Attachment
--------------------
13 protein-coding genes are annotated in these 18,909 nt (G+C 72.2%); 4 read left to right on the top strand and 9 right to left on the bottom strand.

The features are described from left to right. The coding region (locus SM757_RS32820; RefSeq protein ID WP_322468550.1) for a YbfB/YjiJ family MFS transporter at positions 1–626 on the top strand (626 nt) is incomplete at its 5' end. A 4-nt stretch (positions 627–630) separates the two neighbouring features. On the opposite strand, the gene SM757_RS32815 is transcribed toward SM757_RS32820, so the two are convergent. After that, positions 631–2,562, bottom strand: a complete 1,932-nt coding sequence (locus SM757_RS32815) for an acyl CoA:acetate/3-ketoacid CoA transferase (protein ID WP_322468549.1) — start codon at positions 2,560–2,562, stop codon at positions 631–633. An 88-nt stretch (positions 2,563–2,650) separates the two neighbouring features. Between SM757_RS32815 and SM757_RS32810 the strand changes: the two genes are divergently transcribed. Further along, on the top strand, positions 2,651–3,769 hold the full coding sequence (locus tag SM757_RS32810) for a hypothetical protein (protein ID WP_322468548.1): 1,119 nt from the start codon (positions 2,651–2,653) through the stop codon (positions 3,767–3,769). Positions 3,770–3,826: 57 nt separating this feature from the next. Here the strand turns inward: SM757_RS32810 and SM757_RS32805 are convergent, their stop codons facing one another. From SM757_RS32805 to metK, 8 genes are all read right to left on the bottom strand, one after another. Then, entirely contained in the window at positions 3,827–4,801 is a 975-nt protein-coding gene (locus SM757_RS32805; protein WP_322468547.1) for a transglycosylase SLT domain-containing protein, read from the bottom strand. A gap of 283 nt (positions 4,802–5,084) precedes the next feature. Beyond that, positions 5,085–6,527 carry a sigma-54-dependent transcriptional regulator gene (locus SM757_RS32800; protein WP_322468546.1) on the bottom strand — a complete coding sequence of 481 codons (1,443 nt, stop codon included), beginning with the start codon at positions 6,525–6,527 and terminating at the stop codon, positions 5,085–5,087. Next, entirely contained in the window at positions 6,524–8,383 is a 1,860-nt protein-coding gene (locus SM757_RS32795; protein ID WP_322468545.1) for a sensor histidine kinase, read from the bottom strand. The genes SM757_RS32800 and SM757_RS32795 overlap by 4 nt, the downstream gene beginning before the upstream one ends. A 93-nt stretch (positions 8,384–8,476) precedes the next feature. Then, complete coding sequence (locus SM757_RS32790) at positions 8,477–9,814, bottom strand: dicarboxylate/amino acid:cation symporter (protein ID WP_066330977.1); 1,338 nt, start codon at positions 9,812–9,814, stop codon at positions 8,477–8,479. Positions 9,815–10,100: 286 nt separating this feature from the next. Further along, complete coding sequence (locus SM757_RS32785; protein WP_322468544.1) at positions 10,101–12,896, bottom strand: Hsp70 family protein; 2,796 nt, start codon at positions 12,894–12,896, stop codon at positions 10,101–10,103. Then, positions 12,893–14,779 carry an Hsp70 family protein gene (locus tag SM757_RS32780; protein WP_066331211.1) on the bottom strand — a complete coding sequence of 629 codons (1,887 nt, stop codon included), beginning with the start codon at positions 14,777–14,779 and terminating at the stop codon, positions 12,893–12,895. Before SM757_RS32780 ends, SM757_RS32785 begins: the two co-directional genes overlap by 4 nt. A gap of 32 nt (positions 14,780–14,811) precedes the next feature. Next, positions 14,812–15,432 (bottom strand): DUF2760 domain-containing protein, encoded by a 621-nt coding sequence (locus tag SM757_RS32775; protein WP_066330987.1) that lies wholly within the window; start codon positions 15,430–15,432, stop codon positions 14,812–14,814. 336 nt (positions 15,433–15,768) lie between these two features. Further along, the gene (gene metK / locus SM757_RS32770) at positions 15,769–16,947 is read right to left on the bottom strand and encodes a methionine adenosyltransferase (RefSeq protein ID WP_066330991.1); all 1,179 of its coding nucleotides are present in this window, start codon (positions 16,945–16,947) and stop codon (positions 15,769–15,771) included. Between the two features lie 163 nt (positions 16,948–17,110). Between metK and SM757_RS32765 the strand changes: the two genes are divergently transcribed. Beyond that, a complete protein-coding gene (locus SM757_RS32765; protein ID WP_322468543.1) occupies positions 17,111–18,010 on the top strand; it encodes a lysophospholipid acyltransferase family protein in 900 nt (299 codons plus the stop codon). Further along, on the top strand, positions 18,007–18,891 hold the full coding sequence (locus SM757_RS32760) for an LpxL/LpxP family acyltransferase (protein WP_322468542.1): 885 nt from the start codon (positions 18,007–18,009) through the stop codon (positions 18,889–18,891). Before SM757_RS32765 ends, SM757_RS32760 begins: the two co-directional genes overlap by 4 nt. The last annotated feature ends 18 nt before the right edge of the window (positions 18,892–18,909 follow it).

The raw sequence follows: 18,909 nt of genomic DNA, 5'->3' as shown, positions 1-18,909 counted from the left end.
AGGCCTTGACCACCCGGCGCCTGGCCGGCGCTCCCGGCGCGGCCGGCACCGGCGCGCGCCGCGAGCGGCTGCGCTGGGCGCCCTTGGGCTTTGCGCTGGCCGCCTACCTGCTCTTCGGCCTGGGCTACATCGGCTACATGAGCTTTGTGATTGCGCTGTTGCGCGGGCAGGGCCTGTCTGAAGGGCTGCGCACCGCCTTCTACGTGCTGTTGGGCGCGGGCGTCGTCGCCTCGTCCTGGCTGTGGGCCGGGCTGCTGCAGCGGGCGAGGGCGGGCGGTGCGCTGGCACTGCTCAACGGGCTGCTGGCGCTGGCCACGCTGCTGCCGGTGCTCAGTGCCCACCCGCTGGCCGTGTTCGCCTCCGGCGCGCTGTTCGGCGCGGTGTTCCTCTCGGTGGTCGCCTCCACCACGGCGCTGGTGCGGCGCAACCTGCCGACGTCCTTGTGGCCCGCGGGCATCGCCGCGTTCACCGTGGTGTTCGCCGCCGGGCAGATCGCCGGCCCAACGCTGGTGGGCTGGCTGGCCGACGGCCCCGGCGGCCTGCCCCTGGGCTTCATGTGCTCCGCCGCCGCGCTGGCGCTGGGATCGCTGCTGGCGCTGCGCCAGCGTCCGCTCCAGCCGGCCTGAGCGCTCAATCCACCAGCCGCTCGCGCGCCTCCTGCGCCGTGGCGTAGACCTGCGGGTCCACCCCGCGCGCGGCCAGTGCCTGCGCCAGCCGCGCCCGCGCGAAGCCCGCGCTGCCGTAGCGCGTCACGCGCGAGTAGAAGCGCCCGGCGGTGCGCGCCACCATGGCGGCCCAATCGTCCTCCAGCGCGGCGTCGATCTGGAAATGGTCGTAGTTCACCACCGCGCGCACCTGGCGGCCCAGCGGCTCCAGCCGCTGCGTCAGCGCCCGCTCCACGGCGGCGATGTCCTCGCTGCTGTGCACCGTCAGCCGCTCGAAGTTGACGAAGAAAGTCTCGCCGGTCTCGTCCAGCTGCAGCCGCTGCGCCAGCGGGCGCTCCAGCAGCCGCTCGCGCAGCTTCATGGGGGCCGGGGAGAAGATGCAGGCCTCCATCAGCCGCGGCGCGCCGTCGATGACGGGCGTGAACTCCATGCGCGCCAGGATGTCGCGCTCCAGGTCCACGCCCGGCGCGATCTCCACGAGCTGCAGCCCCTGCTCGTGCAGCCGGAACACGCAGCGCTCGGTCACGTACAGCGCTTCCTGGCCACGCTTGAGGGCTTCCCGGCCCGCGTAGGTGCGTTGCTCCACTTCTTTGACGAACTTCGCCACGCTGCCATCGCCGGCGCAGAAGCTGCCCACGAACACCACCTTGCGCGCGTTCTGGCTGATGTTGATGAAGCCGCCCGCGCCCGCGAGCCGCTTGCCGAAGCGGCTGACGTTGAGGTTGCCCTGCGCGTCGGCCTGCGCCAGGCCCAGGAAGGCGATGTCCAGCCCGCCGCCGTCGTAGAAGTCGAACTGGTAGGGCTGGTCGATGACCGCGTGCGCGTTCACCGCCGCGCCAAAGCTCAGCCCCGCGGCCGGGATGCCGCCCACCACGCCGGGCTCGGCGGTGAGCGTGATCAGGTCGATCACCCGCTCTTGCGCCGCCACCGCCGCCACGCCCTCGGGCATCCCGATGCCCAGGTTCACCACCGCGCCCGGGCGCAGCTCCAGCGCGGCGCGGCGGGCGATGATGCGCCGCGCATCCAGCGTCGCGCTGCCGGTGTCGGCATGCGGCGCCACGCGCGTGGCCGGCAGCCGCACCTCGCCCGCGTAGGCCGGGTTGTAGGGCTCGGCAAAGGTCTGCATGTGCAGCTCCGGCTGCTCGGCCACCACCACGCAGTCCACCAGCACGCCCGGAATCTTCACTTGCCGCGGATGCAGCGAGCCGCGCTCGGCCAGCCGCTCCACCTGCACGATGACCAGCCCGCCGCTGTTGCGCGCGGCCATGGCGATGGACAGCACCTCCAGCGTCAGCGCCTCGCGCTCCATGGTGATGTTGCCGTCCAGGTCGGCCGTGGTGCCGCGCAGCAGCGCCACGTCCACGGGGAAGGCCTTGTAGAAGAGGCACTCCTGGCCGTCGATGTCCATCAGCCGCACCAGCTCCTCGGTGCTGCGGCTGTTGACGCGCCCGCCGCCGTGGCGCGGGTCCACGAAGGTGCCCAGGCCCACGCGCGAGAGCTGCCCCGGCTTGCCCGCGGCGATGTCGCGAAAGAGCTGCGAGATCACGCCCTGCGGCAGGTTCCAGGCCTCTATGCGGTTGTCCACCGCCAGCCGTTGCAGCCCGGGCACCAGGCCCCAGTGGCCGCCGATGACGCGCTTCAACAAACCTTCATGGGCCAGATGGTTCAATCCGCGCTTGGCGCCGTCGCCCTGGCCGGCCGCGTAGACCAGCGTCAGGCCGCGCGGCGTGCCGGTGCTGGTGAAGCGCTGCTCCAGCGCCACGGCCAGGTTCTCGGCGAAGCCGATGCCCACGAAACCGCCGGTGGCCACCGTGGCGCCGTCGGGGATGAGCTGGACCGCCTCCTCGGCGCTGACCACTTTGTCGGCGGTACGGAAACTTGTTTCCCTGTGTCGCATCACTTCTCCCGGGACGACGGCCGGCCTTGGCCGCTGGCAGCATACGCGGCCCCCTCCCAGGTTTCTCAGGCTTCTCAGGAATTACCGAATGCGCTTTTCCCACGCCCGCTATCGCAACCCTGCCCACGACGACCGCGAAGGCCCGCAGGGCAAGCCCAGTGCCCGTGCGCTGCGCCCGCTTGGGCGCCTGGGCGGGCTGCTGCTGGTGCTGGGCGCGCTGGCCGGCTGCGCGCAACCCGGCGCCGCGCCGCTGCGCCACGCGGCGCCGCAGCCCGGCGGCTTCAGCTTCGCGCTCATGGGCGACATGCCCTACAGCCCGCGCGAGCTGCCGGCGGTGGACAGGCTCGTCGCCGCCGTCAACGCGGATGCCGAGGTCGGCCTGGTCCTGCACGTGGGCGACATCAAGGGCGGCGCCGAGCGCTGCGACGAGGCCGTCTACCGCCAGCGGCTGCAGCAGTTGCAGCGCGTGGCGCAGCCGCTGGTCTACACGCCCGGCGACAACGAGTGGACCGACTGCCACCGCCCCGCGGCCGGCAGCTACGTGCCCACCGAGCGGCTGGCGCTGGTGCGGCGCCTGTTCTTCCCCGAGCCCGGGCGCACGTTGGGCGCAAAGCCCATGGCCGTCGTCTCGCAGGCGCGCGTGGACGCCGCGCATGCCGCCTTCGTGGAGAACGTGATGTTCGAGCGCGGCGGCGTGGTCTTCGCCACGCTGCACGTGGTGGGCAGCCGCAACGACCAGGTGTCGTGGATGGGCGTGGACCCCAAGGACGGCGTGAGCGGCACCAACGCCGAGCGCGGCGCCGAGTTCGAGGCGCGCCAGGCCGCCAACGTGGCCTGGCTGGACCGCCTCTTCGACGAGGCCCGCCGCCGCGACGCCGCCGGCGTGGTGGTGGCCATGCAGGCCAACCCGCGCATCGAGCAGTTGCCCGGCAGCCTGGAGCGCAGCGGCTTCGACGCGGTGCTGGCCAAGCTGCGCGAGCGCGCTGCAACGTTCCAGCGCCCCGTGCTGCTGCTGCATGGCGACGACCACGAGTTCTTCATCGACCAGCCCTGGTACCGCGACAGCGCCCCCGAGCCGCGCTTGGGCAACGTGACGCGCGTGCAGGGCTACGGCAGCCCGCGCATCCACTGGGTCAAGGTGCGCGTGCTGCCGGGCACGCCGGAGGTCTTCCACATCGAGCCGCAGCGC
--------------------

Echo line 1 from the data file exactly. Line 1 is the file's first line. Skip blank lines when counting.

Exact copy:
13 protein-coding genes are annotated in these 18,909 nt (G+C 72.2%); 4 read left to right on the top strand and 9 right to left on the bottom strand.